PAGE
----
I was completely baffled as to how she could have gotten out of the yard. Both fence gates were securely closed. There weren’t any fresh holes dug under the fence where she might have escaped.
Nor could she have escaped through the house without my knowledge.
Nevertheless, Gracie was definitely gone. It was as if she had vanished from the face of the earth. And in one very literal respect, she had.
On those few, rare occasions in the past when Gracie had somehow managed to get out the yard off leash, it had always been pretty easy to figure out how she escaped– invariably, one of the two fence gates had been accidentally left open.
Yet on those rare occasions, it always proved to be relatively easy to find her.
Gracie never wanders very far from home. Her behavior in that regard has always been quite predictable.
In the past when the gate was left open, Grace simply walked around our neighborhood by herself, following the same route I take her on leash.
However this time, there were no obvious answers to the question of how Gracie could have disappeared without a trace yesterday from our backyard.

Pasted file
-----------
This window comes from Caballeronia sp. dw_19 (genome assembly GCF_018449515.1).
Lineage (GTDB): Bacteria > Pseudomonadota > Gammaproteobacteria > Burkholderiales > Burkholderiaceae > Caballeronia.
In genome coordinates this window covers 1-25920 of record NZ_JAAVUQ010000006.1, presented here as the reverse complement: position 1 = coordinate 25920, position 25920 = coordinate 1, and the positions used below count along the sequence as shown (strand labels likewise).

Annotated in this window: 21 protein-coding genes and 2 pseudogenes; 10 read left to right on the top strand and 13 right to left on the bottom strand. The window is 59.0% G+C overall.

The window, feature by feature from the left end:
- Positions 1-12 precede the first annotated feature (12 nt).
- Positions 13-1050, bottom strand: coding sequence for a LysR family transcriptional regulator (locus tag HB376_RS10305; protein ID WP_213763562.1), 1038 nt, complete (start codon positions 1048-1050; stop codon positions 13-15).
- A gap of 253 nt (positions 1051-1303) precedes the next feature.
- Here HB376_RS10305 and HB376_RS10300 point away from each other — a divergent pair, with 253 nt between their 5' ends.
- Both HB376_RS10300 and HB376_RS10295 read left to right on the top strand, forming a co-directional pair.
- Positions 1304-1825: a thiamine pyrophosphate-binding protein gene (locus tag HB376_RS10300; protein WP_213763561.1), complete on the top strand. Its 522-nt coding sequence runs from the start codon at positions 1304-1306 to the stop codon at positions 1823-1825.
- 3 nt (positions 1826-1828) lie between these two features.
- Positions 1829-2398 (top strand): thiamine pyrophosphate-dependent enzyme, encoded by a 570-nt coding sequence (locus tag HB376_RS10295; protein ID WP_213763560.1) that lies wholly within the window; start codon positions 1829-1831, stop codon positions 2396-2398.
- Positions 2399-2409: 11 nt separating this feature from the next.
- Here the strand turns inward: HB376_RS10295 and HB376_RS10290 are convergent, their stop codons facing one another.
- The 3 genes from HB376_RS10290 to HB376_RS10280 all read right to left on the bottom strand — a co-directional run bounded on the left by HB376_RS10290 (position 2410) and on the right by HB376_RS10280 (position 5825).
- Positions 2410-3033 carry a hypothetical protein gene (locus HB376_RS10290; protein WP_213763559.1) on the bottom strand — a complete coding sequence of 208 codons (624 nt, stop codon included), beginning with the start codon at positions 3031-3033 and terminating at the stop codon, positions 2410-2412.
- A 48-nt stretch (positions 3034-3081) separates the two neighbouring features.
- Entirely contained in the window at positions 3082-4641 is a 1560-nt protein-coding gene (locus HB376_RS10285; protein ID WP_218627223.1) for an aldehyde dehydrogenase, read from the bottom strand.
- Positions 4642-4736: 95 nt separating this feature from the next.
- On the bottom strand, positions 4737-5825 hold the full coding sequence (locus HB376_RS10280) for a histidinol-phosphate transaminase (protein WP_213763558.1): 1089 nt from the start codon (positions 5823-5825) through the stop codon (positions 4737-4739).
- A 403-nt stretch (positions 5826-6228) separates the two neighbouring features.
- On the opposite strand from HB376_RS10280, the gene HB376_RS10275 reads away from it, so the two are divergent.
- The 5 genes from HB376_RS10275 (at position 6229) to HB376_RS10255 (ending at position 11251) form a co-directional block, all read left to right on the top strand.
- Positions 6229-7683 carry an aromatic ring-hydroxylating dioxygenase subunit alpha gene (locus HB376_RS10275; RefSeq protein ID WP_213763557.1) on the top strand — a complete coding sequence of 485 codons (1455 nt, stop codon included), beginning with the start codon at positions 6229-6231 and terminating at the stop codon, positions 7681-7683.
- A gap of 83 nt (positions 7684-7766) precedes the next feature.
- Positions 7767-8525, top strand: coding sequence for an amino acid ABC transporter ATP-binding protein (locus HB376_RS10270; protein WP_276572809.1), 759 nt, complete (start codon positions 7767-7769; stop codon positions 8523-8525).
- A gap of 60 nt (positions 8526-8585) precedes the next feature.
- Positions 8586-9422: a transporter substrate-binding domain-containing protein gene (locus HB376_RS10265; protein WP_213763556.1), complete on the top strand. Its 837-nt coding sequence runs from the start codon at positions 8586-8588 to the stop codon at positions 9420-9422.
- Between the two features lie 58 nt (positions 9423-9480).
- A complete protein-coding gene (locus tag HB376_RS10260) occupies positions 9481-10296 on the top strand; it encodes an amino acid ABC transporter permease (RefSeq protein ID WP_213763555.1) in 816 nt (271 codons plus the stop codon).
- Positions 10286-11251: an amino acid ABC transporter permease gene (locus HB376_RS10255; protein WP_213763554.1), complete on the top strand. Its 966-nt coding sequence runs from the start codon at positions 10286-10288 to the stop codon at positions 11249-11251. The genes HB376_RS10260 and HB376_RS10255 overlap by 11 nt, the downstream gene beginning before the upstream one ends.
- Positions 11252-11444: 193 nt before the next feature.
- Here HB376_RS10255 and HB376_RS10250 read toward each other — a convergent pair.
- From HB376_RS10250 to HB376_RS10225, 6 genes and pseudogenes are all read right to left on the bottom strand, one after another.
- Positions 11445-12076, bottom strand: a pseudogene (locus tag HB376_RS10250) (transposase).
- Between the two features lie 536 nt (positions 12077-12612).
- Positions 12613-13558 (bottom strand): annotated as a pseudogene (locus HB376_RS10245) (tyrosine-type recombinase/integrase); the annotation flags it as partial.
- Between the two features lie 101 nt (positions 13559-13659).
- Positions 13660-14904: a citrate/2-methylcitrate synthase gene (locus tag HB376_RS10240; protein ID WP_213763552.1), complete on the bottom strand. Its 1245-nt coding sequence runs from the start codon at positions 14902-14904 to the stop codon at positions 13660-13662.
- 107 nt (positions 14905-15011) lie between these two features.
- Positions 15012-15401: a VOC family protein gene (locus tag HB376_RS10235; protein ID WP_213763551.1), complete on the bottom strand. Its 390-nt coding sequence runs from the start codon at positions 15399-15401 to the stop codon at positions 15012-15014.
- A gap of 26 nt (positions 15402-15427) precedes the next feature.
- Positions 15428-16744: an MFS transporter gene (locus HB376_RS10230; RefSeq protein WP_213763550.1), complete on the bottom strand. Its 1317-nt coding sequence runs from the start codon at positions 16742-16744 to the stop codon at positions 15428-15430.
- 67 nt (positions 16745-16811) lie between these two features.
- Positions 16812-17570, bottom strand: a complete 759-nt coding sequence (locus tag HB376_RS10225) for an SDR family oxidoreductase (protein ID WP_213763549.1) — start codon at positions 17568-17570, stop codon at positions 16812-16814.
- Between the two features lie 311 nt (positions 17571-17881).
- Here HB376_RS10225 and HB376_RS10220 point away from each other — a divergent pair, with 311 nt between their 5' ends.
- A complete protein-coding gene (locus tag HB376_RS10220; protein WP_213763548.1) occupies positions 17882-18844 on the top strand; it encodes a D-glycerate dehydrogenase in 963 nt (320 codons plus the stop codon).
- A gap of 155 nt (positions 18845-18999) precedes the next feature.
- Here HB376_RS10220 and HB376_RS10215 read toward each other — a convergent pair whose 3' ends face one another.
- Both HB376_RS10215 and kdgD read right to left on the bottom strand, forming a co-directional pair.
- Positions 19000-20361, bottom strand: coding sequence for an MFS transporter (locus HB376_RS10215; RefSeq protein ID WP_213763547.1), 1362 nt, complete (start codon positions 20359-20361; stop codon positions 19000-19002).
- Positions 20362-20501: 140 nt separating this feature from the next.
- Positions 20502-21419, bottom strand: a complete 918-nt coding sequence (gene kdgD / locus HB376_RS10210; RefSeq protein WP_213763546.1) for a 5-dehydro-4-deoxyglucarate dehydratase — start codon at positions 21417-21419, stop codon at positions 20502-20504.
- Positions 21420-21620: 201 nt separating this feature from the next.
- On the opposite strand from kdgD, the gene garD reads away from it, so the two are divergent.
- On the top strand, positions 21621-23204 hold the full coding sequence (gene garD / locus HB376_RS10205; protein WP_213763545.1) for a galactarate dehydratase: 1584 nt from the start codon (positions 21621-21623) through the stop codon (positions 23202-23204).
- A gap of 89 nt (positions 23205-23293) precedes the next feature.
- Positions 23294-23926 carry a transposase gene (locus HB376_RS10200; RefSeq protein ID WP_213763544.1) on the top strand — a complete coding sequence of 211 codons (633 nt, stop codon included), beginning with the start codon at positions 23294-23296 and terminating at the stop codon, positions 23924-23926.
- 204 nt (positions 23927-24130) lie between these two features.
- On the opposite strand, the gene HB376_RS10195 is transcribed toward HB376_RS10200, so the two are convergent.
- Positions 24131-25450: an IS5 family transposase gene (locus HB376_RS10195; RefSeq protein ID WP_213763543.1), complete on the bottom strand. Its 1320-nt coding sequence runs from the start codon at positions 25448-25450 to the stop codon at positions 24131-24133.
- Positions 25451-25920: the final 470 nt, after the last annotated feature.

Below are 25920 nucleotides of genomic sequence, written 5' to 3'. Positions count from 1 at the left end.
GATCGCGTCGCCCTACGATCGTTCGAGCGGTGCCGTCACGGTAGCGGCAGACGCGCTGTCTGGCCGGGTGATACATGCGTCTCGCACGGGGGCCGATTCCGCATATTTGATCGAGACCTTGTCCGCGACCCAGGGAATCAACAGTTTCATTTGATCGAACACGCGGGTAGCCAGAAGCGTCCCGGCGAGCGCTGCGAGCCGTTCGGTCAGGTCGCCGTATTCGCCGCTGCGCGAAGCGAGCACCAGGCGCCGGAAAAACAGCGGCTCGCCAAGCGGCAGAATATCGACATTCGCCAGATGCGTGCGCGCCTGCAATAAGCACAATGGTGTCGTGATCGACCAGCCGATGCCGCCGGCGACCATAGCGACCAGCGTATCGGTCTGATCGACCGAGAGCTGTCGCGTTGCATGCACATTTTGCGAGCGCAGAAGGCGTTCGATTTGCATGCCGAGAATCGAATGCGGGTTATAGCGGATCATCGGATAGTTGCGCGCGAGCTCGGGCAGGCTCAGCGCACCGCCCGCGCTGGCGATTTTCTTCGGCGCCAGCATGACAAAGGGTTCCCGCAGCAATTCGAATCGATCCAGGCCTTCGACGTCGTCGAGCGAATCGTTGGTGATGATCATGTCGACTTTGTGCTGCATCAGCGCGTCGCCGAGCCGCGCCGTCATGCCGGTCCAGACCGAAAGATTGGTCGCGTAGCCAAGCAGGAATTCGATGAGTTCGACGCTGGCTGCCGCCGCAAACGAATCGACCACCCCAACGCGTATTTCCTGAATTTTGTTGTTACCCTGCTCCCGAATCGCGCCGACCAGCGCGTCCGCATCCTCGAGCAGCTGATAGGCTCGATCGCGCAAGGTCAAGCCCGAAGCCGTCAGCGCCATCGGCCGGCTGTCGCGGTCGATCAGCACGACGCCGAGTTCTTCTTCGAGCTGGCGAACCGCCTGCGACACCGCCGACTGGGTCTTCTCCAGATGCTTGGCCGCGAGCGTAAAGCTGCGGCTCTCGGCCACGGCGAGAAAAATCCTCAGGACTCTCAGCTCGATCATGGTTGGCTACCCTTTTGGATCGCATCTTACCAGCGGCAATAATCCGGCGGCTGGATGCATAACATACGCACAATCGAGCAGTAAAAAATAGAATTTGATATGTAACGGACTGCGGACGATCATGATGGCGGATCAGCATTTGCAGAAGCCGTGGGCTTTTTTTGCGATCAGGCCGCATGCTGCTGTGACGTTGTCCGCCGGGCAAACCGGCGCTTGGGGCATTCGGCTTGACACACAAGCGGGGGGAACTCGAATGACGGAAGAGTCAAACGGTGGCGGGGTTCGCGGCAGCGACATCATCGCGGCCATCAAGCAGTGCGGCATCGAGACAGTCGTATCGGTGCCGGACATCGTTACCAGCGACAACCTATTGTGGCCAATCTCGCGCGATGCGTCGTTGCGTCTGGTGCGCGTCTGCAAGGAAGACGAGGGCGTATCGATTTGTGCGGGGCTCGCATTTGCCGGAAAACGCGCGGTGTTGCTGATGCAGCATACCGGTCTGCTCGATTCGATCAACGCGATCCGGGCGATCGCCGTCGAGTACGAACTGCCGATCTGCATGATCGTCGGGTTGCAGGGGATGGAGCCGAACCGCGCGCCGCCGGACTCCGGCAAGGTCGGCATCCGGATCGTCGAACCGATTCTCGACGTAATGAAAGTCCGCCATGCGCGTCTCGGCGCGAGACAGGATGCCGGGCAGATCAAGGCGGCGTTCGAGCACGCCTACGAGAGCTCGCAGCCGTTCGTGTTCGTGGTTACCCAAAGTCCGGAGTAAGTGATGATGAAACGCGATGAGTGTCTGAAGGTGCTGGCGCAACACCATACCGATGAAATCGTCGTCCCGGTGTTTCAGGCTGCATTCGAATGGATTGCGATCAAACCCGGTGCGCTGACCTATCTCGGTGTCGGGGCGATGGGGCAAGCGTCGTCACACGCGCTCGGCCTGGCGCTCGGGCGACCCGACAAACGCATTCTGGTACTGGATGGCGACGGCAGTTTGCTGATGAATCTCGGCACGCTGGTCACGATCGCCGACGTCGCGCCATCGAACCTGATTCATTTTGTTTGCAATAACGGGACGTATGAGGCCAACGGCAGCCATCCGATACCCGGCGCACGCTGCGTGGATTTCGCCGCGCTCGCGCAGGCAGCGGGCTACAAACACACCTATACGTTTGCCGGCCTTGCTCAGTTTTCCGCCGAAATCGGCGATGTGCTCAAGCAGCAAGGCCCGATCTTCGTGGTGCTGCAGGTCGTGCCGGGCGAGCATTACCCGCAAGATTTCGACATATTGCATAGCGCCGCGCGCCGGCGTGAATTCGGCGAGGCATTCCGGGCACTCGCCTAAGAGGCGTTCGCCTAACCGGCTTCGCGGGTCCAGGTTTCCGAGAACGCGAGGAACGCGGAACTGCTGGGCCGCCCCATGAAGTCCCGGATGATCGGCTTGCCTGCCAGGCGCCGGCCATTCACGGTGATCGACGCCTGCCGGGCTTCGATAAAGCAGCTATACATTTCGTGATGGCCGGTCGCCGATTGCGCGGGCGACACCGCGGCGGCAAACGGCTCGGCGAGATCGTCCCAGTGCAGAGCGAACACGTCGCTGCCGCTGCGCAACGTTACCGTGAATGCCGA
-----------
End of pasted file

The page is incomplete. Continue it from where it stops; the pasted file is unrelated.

For a guy who writes detective novels and takes some pride in spending most of his waking hours trying to think like a private detective, I’m ashamed to admit that I was baffled by her disappearance, completely stumped in fact.
It was a mystery to me as I wondered how Gracie could have disappeared like she had in broad daylight — unless someone had deliberately snatched her.
My wife Lisa immediately joined me in the hunt for our missing dog, repeating my methodical search of the backyard. I decided to get in the van and circle our neighborhood to look for Gracie, even though I had no idea how she might have possibly escaped from the yard.
I rolled down the windows so she could hear me as I called to her, but only managed to back out of the driveway when I heard the most heart-wrenching sound in the world as my wife screamed in sheer panic at the top of her lungs: “Gracie…Oh MY GOD! JOHN! COME QUICK!”